Navigation Links
Researcher finds potential new use for old drugs
Date:11/12/2013

PULLMAN, Wash. A class of drugs used to treat parasitic infections such as malaria may also be useful in treating cancers and immune-related diseases, a new WSU-led study has found.

Researchers discovered that simple modifications to the drug furamidine have a major impact on its ability to affect specific human proteins involved in the on-off switches of certain genes.

"This was rather unexpected, given how relatively simple the molecules are that we modified and how difficult it has been to affect these proteins," said Gregory Poon, pharmaceutical scientist at Washington State University.

The proteins known as transcription factors regulate the expression of genes in a highly coordinated and intricate manner, making them attractive targets for therapeutic drugs. But it has proven difficult to design drugs to affect them, Poon said.

"For this reason, they have been called undruggable," he said. "Recently, however, scientists have been making headway in targeting these transcription factors with drugs, and now our results suggest this class of drugs can be a useful addition to the arsenal."

Furamidine belongs to a family of drugs known as heterocyclic dications. The drug has a long history of use in serious parasitic diseases such as malaria, African sleeping sickness and PCP, a common infection in HIV/AIDS.

"There is tremendous knowledge and experience with using furamidine and related drugs in humans, so these drugs have an important advantage over other classes of drugs that are relatively behind in clinical experience," Poon said.

Poon collaborated with researchers at Georgia State University. The team found that derivatives of furamidine can target a specific transcription factor known as PU.1.

PU.1 is a major factor in development and function of the human immune system, and it plays important roles in diseases such as some leukemias, multiple sclerosis and diabetes. PU.1 is also a member of a large family of related transcription factors, known as ETS, that is involved in a broader range of cancers and other diseases.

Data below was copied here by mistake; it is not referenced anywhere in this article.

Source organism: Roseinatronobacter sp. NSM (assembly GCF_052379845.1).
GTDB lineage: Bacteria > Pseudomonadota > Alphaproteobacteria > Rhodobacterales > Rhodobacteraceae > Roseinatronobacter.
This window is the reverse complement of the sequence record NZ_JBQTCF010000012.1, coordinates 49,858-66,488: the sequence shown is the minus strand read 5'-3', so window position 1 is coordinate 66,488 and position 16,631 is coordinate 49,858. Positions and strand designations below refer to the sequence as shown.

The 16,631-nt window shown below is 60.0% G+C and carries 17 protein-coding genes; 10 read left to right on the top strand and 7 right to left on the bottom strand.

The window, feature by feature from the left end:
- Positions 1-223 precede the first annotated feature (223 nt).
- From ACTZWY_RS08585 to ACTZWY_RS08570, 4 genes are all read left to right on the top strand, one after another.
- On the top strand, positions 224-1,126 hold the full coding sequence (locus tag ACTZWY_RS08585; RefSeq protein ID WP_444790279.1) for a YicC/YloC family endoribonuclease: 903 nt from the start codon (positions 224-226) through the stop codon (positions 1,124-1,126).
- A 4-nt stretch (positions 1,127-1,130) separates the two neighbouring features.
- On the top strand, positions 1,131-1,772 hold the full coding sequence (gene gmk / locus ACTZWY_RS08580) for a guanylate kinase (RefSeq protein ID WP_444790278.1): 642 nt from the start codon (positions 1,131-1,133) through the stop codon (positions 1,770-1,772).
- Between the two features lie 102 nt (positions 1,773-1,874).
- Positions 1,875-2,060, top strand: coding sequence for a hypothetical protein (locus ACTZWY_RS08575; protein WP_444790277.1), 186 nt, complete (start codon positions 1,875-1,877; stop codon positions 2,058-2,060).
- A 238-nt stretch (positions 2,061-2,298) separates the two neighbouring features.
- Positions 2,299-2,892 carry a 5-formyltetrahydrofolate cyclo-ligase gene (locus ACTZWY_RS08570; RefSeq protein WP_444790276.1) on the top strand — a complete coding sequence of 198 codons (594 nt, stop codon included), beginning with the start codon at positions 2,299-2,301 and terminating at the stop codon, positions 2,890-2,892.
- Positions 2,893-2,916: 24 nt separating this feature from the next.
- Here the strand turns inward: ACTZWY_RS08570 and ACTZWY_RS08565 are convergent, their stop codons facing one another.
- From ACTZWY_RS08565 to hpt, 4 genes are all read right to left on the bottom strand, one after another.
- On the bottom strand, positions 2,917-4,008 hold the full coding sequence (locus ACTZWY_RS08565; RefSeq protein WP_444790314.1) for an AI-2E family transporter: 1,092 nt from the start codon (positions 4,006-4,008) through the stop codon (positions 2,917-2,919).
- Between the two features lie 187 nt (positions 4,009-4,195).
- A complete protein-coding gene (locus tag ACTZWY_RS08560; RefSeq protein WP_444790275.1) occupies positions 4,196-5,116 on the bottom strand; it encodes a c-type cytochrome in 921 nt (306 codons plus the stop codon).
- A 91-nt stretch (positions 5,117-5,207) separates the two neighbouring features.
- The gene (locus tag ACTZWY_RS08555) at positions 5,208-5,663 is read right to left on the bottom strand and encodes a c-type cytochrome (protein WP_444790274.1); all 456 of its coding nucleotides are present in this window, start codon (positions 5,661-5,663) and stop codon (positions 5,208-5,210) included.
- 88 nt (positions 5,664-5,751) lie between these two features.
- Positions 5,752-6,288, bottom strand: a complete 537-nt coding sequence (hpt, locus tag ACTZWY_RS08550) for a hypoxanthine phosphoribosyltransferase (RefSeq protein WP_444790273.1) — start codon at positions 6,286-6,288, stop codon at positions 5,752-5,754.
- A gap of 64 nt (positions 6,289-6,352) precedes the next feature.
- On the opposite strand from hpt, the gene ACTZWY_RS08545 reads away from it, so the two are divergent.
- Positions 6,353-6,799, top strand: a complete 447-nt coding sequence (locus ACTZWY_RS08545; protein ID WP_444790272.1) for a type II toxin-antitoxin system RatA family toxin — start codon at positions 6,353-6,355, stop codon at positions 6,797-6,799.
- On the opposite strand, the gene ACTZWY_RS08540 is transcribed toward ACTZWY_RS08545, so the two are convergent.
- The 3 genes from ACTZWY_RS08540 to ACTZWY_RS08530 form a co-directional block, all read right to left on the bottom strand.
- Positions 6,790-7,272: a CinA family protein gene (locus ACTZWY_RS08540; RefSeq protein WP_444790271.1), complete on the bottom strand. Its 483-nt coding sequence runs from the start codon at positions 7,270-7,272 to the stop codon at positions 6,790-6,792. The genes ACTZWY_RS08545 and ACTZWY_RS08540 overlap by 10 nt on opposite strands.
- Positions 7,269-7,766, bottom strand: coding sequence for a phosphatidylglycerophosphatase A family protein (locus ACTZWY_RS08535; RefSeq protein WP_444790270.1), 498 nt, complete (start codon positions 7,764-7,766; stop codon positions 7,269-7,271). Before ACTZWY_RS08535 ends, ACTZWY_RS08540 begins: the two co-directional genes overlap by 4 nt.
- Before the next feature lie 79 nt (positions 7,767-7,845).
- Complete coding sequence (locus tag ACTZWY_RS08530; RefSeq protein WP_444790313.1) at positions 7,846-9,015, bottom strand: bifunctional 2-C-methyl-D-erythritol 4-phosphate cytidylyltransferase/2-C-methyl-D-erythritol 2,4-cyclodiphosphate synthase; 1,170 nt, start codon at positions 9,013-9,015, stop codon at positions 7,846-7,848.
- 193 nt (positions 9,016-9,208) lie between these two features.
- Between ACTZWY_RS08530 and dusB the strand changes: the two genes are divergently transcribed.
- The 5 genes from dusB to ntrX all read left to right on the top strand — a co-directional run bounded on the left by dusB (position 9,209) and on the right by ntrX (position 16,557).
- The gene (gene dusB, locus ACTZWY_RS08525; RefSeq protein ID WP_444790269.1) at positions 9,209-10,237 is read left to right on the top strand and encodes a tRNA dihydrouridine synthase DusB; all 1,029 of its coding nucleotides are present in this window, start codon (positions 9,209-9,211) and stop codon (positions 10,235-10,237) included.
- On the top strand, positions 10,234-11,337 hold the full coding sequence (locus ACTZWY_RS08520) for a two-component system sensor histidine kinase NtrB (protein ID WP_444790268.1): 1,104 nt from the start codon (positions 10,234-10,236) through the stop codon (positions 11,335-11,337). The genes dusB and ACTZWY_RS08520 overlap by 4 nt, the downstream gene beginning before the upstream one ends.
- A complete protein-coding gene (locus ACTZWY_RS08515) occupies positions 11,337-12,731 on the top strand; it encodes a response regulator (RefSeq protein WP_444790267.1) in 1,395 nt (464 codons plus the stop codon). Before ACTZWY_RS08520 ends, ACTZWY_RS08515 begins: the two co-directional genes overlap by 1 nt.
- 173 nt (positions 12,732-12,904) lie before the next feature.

"I am fortunate to be working with some of the best people in this area," Poon said, referring to his collaborators, Dave Boykin and David Wilson of Georgia State University. "The challenge now is to fine-tune this class of drugs to make them as specific as possible to other ETS-family transcription factors as well."


'/>"/>

Contact: Gregory Poon
gpoon@wsu.edu
509-335-8341
Washington State University
Source:Eurekalert

Related biology news :

1. Using morphine after abdominal surgery may prolong pain, CU-Boulder researchers find
2. Wayne State researchers discover specific inhibitor for rheumatoid arthritis treatment
3. Protein illustrates muscle damage: McMaster researchers
4. NSF awards to UT Arlington researchers will fuel sustainable solutions
5. Researchers uncover origins of cattle farming in China
6. UT Southwestern researchers identify how body clock affects inflammation
7. Researchers suggest plan to address hypoxia in Gulf of Mexico
8. Researchers advocate for climate adaptation science
9. UMMS researchers answer century old question about 3D structure of mitotic chromosomes
10. NIH funds researchers using light to control and monitor neural activity
11. Researchers regrow hair, cartilage, bone, soft tissues
Post Your Comments:
*Name:
*Comment:
*Email:
(Date:11/24/2016)... 2016 Cercacor today introduced Ember TM ... non-invasively measure hemoglobin, Oxygen Content, Oxygen Saturation, ... Rate in approximately 30 seconds. Smaller than a smartphone, ... access to key data about their bodies to help ... Hemoglobin carries oxygen to muscles. When ...
(Date:11/17/2016)... 2016 Global Market Watch: Primarily supported ... Population-Based Banks and Academics) market is to witness a value ... shows the highest Compounded Annual Growth Rate (CAGR) of 10.75% ... the analysis period 2014-2020. North America ... by Europe at 9.56% respectively. ...
(Date:11/14/2016)... SARASOTA, Fla., Nov. 14, 2016  xG Technology, Inc. ... in providing critical wireless communications for use in challenging ... ended September 30, 2016. Management will hold a conference ... at 5:00 p.m. Eastern Time (details below). ... announced a $16 million binding agreement to acquire Vislink ...
Breaking Biology News(10 mins):
(Date:12/8/2016)... San Francisco, CA (PRWEB) , ... December 08, ... ... and Oculus as finalists in the World Technology Awards. uBiome is one of ... were received across all categories. , In addition to uBiome, companies nominated as ...
(Date:12/8/2016)... , Dec. 8, 2016 Savannah ... remediation technologies and selected NewTechBio,s NT-MAX Lake ... microbial based beneficial bacteria, in conjunction with Hexa ... correct deficiencies with National Pollutant Discharge Elimination System ... has experienced a steady history of elevated pH ...
(Date:12/7/2016)... (PRWEB) , ... December 07, 2016 , ... ... journal has concluded that “in the setting of previously treated, advanced pancreatic cancer, ... in defining the optimal patient population and timing of blood sampling may improve ...
(Date:12/7/2016)... Ontario , Dec. 7, 2016  Nordion, ... with General Atomics (GA), welcome today,s award by ... Nuclear Security Administration (NNSA) of the Phase II ... project with Nordion and the University of Missouri ... II funding will support the establishment of a ...
Breaking Biology Technology: